Wednesday, September 04, 2013

Girls Don't Deserve It

“Blurred Lines” is undeniably catchy. I do a little shimmy to it in the car every damn time it comes on. But “Blurred Lines” is also undeniably sexist. I’ve only watched the video in full once, because watching dudes in suits preen while nearly naked (or in the unedited video’s case, plain-old naked) women strut for their pleasure is too much for my little feminist heart to take no matter how catchy the damn song.

Granted, a lot of music and accompanying music videos are sexist. But there’s something about the sexism of the “Blurred Lines” video – especially the orgy of objectification in the unrated version where it’s literally just topless girls bouncing around while Robin Thicke and Pharrell Williams leer at them – that makes my skin crawl. Look, I love naked ladies – a lot. A LOT. But respect is at the heart of that sometimes blurry line between objectification and appreciation. And I don’t think a song where men brag about being “big enough to tear your ass in two” really respects the women it sings about. Even worse, it plays its casual sexism off as so, so cool – like objectification chic. Plus don’t get me started on all the douchey hashtags.

So over the weekend I was happy to hear about a great feminist parody response to “Blurred Lines.” About time some gals tweaked (not twerked, dear God, not twerked) the concept. And my, did they tweak. The video “Defined Lines” is by a group of University of Auckland law students - Olivia Lubbock, Zoe Ellwood and Adelaide Dunn. The parody was part of the Law Revue show, which included some 40 other comedic skits. Fantastic, no? Also, it’s good for us gals and our gay boy friends. So much beefcake in white briefs. Turnaround, fair play, all these things.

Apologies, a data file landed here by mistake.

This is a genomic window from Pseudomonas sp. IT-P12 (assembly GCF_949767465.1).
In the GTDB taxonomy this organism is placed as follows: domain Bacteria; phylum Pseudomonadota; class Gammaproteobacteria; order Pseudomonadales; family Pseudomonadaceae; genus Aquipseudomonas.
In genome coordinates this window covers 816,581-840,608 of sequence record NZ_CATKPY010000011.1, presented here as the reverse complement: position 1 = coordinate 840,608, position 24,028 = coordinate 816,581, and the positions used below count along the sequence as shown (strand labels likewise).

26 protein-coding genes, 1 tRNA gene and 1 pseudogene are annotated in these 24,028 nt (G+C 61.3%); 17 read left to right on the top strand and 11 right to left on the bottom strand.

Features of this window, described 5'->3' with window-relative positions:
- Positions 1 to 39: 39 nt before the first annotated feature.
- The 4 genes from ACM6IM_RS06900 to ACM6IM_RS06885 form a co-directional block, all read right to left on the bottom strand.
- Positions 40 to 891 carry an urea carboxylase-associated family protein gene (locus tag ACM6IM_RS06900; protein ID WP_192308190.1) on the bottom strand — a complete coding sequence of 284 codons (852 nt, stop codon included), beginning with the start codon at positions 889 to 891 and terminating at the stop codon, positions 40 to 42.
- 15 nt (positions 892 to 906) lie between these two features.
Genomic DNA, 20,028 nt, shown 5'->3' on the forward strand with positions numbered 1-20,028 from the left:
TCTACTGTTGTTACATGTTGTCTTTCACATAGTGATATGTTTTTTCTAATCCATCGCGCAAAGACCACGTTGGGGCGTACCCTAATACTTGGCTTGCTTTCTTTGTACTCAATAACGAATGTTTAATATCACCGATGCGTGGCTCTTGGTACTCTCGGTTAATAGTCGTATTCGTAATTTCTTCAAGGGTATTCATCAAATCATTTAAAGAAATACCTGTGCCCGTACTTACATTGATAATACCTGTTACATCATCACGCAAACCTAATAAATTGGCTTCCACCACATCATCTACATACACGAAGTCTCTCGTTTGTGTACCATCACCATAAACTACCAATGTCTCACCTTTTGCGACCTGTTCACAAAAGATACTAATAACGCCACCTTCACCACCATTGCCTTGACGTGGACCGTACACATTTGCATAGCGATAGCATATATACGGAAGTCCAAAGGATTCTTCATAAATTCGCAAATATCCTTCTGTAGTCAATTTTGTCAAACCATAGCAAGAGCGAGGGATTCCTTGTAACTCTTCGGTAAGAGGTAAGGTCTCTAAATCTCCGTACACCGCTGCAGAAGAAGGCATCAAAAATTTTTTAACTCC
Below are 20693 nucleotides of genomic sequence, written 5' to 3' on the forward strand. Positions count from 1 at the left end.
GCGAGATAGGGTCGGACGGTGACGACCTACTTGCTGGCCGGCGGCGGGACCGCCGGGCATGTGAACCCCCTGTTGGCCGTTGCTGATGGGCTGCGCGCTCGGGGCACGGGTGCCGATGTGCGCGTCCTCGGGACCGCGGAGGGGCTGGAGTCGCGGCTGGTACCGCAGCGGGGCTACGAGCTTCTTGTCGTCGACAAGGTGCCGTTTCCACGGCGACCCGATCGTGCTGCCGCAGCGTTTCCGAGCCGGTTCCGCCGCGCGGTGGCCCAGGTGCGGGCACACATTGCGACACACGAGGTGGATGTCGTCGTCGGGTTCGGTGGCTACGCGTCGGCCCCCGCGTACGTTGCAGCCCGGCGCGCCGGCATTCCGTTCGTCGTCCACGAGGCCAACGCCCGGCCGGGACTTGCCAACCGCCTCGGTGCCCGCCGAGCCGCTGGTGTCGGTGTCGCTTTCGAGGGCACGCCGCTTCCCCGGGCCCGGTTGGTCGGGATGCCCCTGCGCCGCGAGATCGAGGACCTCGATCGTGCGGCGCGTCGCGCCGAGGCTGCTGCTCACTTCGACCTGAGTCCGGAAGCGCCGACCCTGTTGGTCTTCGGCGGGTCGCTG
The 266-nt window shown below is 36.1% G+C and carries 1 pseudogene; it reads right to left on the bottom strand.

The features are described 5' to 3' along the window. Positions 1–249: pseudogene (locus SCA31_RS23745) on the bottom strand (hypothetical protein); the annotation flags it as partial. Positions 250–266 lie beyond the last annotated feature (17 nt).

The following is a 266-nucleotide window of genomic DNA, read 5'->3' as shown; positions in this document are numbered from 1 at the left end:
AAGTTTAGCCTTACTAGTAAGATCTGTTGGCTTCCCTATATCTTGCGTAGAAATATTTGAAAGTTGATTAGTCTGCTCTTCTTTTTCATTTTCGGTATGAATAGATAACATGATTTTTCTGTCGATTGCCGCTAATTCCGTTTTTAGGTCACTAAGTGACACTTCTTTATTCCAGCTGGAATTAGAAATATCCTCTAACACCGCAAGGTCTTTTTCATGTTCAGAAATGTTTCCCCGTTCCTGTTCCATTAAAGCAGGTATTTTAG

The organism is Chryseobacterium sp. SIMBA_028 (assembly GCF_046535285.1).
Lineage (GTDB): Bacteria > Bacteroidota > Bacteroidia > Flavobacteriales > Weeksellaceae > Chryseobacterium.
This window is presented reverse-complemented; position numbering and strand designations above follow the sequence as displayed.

Of course, this being the man’s world the ladies sing about, the video was briefly banned from YouTube because it was deemed “inappropriate.” Never mind that both the PG-13 and R-rated versions of Thicke’s original video are up and have never been banned. Luckily, the parody video was restored and can now be viewed and enjoyed in full. I mean, how can you not love a song that includes the words “misogyny,” “chauvinistic,” “emasculate,” “vibrator,” and “castration?”

Of course, again, this isn’t the first time YouTube’s seemed blurry on the concept of a double-standard. Another gender-swapped parody of “Blurred Lines” posted back in July got slapped with an age inappropriate filter (which since has been removed, thankfully).

So now, when “Blurred Lines” comes on the radio, I’m still going to shimmy. But I just might change the lyrics. So we can fuck this man’s world, indeed.

4 comments:

goldringi said...

The interesting thing is, the original video was actually made by a female director, Diane Martel (inspired by the photography of Helmut Kohl), who doesn't think there's anything wrong with it. In fact, she seems to regard the video as a parody itself:

http://www.huffingtonpost.com/2013/06/27/blurred-lines-director-diane-martel_n_3509359.html

So is something still objectifying women if it's made by a woman who doesn't think it's objectifying women?

(She also made Miley Cyrus' We Can't Stop video, though, which also has a lot of problems.)

Eva Macalpi said...

Umm, yeah “big enough to tear your ass in two” sounds quite rapey to me. Yuck, what a disgusting thing to say about a woman. The person who wrote that line does not like women.

I haven't seen "Blurred Lines" and will be sure to avoid it...

reddragonready said...

Robin Thicke reportedly also showed both versions to his wife and some of her female friends. Who all said they should use the uncensored version.
Personally i am amazed anybody can watch either video and hear the song and not see it is totally tongue in cheek.

Kristan Hoffman said...

Very clever parody!

Btw, the original uncensored Robin Thicke video was also banned temporarily: http://en.wikipedia.org/wiki/Blurred_Lines#Music_videos